At Close Range


Action / Crime / Drama

Plot summary

Uploaded by: FREEMAN


Top cast

Christopher Walken Photo
Christopher Walken as Brad Sr.
David Strathairn Photo
David Strathairn as Tony Pine
Crispin Glover Photo
Crispin Glover as Lucas
Sean Penn Photo
Sean Penn as Brad Jr.
720p.BLU 1080p.BLU
1002.11 MB
English 2.0
23.976 fps
1 hr 51 min
P/S 0 / 3
1.87 GB
English 2.0
23.976 fps
1 hr 51 min
P/S ...

Movie Reviews

Reviewed by drystyx7 / 10

One of the more realistic portrayals of criminals

This movie is about criminals, but it is a more realistic portrayal than many of the more famous movies in which the action and characters are comically drawn (such as spaghetti crime movies),and the events, although never fully explained, have a ring of logic about them, and don't lose the viewer (such as the Godfather movies do). Walken portrays a very vicious criminal with a true criminal mind. Penn plays his son, who tries crime out for a living, and brings some of his friends into the business with him. Like all modern gangster movies, what they actually do is never explained, but the explanation of each person's part is better understood by the viewer than most movies of this genre. Walken is much like the criminal who really exists in our country. He can come across as fairly glib, but never hesitates to commit senseless acts of horror. He gives the excuse early on that he has some reason. The first real horrible act is murdering a man he claims is a snitch. But after a while, it is evident he just concocts these reasons to perform murders. As in real life, the criminals always find easy prey and then call such prey "snitches", in order to rationalize their actions. In real life, the real snitches are left alone and are feared by criminals, because a snitch is just someone who refuses to knuckle under. Meanwhile, the Walken character wipes out those most faithful to him. The most realistic movie of this genre in the last thirty years.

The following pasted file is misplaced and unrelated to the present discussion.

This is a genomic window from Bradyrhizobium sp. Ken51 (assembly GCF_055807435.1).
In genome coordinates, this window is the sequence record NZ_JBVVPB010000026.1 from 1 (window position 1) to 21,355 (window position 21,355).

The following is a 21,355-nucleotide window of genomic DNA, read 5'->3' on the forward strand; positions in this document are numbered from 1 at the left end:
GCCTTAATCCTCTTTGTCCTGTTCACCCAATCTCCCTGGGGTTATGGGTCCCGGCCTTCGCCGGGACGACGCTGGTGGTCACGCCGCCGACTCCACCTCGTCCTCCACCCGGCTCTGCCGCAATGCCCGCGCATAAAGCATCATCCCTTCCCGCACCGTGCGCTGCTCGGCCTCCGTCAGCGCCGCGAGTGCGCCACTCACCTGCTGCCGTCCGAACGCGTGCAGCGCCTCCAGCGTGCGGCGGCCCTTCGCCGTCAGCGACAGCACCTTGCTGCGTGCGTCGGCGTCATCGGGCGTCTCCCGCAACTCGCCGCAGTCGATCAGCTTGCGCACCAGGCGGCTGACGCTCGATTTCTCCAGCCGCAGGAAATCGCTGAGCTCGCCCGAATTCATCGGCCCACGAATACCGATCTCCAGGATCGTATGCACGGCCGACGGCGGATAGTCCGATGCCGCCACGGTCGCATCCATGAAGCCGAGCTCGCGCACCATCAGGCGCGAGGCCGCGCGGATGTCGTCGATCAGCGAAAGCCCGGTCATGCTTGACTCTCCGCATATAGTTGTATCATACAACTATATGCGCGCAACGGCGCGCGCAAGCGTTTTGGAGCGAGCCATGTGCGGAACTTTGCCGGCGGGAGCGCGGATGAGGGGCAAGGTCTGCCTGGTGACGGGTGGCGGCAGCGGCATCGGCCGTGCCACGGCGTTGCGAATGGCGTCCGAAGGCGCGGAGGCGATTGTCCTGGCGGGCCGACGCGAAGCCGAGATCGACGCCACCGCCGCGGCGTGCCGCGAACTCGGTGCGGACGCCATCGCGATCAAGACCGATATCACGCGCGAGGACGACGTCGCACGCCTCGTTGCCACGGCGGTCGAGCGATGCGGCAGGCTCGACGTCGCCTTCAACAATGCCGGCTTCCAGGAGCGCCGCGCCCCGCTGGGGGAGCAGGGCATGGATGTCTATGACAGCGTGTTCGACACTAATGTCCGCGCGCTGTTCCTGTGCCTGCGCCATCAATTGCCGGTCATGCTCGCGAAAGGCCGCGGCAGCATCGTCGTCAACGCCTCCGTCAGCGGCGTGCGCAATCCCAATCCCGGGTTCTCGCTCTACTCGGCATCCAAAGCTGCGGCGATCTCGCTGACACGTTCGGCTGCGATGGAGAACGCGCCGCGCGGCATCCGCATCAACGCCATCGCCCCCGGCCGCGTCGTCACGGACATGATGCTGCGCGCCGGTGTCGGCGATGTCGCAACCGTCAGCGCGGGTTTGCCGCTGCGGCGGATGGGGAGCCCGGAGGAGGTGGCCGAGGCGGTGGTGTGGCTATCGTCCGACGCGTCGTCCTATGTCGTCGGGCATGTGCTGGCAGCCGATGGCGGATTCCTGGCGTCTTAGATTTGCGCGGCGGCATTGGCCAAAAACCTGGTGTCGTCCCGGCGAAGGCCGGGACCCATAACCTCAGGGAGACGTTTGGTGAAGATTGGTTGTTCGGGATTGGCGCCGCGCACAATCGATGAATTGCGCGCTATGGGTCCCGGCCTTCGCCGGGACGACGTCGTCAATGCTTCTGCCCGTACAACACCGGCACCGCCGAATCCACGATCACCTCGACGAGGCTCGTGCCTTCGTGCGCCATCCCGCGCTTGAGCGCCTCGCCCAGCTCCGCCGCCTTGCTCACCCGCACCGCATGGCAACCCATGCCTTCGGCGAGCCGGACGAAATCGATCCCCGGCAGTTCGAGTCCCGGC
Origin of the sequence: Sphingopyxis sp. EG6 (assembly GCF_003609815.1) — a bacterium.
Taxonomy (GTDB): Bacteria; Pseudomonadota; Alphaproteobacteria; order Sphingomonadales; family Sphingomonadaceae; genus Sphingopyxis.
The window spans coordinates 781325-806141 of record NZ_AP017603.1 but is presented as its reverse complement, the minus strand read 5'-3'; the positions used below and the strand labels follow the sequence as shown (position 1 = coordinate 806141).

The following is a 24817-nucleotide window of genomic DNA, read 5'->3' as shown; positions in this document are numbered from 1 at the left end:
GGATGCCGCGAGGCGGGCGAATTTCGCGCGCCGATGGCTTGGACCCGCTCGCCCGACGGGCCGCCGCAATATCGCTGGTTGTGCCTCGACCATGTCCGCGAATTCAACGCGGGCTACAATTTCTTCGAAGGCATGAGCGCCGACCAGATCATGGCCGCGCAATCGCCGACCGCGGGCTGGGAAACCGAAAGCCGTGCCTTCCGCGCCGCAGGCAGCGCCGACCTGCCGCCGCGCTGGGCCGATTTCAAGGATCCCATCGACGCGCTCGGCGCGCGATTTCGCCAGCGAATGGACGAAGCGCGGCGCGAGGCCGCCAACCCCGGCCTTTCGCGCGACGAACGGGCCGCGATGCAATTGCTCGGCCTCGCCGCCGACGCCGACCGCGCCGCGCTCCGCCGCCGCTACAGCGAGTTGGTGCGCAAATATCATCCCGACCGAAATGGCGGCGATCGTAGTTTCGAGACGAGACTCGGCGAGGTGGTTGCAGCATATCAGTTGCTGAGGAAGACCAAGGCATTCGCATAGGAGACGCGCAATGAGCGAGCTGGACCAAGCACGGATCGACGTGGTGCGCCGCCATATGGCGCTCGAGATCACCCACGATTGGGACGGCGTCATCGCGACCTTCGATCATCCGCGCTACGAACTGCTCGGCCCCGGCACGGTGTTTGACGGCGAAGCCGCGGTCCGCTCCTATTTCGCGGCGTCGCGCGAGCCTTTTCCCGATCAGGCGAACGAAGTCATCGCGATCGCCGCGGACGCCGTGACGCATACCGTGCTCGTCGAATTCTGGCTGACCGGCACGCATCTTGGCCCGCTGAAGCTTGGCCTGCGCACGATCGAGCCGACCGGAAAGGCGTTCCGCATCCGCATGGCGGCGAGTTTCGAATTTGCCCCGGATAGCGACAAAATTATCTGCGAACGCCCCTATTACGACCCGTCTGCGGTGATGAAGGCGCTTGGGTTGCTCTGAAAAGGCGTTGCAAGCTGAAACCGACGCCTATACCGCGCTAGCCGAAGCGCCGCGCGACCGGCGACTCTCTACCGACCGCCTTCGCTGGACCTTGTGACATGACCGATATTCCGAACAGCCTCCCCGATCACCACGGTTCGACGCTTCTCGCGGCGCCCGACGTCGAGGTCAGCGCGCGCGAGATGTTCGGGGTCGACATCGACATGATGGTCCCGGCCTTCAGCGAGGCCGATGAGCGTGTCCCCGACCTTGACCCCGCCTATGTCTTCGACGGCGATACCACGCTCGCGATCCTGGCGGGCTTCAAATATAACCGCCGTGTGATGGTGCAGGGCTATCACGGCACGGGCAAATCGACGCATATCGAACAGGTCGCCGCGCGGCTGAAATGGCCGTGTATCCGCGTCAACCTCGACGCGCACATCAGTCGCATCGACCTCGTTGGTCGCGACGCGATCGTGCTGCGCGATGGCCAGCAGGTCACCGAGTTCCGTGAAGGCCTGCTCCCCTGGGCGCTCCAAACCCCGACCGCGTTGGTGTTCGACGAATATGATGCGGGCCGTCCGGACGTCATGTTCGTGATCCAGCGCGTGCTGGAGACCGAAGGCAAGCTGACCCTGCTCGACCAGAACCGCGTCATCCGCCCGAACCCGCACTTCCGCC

Reviewed by SnoopyStyle7 / 10

filled with a sense of impending doom

It's 1978 in rural Pennsylvania. Brad Whitewood Jr. (Sean Penn) is an angry young man. He lives with his brother Tommy (Chris Penn),his mother, grandma, and her mother's boyfriend for the last few months. They can best be described as white trash. He has an eye for Terry (Mary Stuart Masterson). His absentee father (Christopher Walken) runs a crime family and drops by to give the family money once in awhile. After a fight with his mother's boyfriend, he goes away to his father.

The first thing one notices is the great Madonna song. It gives the movie the perfect mood. There is a desolation and a sense of impending doom running all throughout this movie. Its bleak tone fits the based-on-a-true-story movie. The acting is close to perfect. The story doesn't have a good flow but its randomness feels like a true story.

Reviewed by rmax3048236 / 10

Bent twigs.

Watching a movie like this, you can't help wondering why Christopher Walken didn't get more and better roles. He's got everything an actor ought to have. He's not plain looking. He has a dancer's physical presence, a voice that twists its phonemes into pretzels, and seems able to compellingly interpret any part he's given. The guy just cannot be ignored on screen.